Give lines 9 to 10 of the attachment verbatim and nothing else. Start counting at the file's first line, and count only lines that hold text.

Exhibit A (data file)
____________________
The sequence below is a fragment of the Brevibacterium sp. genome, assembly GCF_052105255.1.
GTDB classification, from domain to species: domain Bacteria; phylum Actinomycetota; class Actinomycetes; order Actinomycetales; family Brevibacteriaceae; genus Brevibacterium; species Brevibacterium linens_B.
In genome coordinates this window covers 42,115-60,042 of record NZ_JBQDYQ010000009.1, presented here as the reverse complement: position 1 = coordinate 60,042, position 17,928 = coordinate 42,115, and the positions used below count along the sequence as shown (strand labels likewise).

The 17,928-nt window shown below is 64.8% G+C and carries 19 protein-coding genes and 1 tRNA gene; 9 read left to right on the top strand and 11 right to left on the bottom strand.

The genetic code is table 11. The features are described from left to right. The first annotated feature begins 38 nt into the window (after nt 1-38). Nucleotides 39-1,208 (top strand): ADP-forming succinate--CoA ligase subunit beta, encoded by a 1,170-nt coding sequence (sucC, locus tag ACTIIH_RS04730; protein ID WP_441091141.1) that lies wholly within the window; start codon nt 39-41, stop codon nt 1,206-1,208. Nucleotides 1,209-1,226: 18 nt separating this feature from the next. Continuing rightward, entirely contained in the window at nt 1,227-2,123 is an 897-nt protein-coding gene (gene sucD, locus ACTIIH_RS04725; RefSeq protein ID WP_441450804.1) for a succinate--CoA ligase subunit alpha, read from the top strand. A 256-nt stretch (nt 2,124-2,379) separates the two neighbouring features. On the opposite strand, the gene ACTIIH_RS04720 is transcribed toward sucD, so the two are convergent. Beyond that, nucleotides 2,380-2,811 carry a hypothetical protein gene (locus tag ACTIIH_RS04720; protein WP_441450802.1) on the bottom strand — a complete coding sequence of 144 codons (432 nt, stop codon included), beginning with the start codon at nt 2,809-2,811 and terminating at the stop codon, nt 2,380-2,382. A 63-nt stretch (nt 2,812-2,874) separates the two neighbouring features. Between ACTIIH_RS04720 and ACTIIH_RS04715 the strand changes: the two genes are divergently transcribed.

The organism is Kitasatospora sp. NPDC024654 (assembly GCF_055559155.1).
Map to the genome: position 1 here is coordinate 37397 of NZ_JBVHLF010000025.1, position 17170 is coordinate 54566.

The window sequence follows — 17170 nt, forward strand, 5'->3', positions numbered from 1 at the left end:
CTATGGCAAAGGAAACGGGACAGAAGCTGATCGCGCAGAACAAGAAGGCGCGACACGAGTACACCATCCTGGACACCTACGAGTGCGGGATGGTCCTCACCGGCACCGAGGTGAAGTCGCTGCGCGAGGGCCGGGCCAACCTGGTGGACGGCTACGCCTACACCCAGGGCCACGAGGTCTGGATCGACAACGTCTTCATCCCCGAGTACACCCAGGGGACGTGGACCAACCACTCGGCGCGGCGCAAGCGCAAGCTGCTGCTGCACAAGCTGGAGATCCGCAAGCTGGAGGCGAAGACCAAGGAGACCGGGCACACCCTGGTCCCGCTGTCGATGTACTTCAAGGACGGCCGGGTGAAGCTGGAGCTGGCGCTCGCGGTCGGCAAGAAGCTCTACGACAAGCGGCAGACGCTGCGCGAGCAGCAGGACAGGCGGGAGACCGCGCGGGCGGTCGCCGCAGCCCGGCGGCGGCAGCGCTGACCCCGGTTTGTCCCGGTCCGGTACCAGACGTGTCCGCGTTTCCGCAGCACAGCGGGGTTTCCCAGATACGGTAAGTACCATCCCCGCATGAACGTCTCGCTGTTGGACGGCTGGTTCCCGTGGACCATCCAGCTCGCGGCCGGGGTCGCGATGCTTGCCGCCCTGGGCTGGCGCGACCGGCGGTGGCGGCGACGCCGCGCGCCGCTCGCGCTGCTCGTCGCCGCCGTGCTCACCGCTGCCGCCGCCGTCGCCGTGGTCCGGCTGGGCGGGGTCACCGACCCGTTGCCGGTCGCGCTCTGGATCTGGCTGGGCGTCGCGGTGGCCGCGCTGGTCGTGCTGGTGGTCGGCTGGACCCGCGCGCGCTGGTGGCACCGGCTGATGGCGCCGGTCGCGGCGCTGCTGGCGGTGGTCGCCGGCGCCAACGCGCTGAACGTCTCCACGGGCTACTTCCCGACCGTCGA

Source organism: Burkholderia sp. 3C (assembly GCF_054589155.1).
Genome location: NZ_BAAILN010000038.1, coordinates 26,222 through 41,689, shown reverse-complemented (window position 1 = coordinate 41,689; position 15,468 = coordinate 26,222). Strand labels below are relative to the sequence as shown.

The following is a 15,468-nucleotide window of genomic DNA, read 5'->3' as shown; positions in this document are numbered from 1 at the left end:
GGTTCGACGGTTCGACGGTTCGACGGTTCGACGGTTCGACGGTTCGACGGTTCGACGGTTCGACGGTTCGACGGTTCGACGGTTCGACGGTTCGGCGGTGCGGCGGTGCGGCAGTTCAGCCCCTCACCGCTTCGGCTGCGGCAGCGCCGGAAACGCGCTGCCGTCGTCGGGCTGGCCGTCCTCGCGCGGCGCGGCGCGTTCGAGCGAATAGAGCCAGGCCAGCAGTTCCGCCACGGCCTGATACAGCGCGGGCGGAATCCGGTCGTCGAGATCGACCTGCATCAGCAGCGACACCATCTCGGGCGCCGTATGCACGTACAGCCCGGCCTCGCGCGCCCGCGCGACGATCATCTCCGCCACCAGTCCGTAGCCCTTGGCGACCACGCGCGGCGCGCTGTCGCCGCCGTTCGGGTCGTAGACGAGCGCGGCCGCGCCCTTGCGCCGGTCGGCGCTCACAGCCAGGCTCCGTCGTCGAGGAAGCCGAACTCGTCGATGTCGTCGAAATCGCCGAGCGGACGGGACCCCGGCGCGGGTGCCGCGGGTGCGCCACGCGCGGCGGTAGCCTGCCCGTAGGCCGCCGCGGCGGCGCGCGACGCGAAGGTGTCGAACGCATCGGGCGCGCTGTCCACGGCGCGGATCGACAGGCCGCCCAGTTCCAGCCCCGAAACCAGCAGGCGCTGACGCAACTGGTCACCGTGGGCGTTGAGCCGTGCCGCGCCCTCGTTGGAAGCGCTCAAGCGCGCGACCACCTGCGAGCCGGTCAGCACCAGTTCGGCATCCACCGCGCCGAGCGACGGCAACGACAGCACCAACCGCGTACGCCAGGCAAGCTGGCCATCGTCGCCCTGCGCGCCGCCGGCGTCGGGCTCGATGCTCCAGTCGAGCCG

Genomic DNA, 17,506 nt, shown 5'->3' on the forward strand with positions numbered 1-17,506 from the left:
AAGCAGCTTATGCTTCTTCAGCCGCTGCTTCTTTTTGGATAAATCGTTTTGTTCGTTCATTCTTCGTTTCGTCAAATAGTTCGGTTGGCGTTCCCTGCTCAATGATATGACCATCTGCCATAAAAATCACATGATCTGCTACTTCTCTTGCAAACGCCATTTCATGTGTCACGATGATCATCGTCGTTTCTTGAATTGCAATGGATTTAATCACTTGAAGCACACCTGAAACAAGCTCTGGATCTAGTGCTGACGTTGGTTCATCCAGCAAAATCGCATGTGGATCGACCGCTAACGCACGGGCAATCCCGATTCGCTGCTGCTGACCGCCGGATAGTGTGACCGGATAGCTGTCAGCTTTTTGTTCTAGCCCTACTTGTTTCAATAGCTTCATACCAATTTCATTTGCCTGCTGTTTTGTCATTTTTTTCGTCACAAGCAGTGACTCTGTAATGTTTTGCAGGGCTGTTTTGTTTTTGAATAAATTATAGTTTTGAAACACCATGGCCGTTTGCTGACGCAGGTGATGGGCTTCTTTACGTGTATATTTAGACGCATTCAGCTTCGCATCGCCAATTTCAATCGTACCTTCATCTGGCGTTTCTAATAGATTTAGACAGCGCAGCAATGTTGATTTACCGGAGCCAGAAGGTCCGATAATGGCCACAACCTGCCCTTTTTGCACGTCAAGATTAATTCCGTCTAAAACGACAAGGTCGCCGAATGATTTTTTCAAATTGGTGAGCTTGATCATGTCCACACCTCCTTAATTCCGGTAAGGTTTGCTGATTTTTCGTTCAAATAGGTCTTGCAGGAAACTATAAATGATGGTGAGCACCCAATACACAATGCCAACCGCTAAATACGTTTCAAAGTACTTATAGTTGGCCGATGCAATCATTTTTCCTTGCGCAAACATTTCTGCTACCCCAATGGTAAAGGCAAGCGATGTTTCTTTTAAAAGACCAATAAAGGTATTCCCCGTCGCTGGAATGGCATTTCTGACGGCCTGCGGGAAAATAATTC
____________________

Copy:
CTATGGCAAAGGAAACGGGACAGAAGCTGATCGCGCAGAACAAGAAGGCGCGACACGAGTACACCATCCTGGACACCTACGAGTGCGGGATGGTCCTCACCGGCACCGAGGTGAAGTCGCTGCGCGAGGGCCGGGCCAACCTGGTGGACGGCTACGCCTACACCCAGGGCCACGAGGTCTGGATCGACAACGTCTTCATCCCCGAGTACACCCAGGGGACGTGGACCAACCACTCGGCGCGGCGCAAGCGCAAGCTGCTGCTGCACAAGCTGGAGATCCGCAAGCTGGAGGCGAAGACCAAGGAGACCGGGCACACCCTGGTCCCGCTGTCGATGTACTTCAAGGACGGCCGGGTGAAGCTGGAGCTGGCGCTCGCGGTCGGCAAGAAGCTCTACGACAAGCGGCAGACGCTGCGCGAGCAGCAGGACAGGCGGGAGACCGCGCGGGCGGTCGCCGCAGCCCGGCGGCGGCAGCGCTGACCCCGGTTTGTCCCGGTCCGGTACCAGACGTGTCCGCGTTTCCGCAGCACAGCGGGGTTTCCCAGATACGGTAAGTACCATCCCCGCATGAACGTCTCGCTGTTGGACGGCTGGTTCCCGTGGACCATCCAGCTCGCGGCCGGGGTCGCGATGCTTGCCGCCCTGGGCTGGCGCGACCGGCGGTGGCGGCGACGCCGCGCGCCGCTCGCGCTGCTCGTCGCCGCCGTGCTCACCGCTGCCGCCGCCGTCGCCGTGGTCCGGCTGGGCGGGGTCACCGACCCGTTGCCGGTCGCGCTCTGGATCTGGCTGGGCGTCGCGGTGGCCGCGCTGGTCGTGCTGGTGGTCGGCTGGACCCGCGCGCGCTGGTGGCACCGGCTGATGGCGCCGGTCGCGGCGCTGCTGGCGGTGGTCGCCGGCGCCAACGCGCTGAACGTCTCCACGGGCTACTTCCCGACCGTCGA

Source organism: Burkholderia sp. 3C (assembly GCF_054589155.1).